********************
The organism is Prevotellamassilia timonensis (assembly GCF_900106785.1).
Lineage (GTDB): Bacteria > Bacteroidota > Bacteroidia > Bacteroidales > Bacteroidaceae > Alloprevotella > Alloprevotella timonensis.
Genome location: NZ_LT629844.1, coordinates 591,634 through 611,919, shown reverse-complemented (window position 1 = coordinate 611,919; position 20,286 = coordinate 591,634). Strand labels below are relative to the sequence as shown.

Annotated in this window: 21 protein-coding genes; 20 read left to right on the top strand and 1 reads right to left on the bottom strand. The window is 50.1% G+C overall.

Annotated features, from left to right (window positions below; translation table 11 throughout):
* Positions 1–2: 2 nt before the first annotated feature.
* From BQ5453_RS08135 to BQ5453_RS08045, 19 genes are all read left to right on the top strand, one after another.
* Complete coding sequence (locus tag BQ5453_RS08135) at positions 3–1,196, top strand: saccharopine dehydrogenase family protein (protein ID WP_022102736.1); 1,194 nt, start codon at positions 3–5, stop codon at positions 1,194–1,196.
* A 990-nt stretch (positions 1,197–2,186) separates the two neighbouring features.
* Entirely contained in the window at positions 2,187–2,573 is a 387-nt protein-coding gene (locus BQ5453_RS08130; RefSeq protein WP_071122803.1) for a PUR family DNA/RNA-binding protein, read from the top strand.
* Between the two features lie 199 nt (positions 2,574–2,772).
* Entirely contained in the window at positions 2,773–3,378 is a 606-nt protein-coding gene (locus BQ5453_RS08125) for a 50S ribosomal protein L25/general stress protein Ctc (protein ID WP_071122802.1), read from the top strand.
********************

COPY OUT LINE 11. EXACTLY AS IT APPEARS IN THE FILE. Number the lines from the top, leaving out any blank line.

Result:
* Between the two features lie 199 nt (positions 2,574–2,772).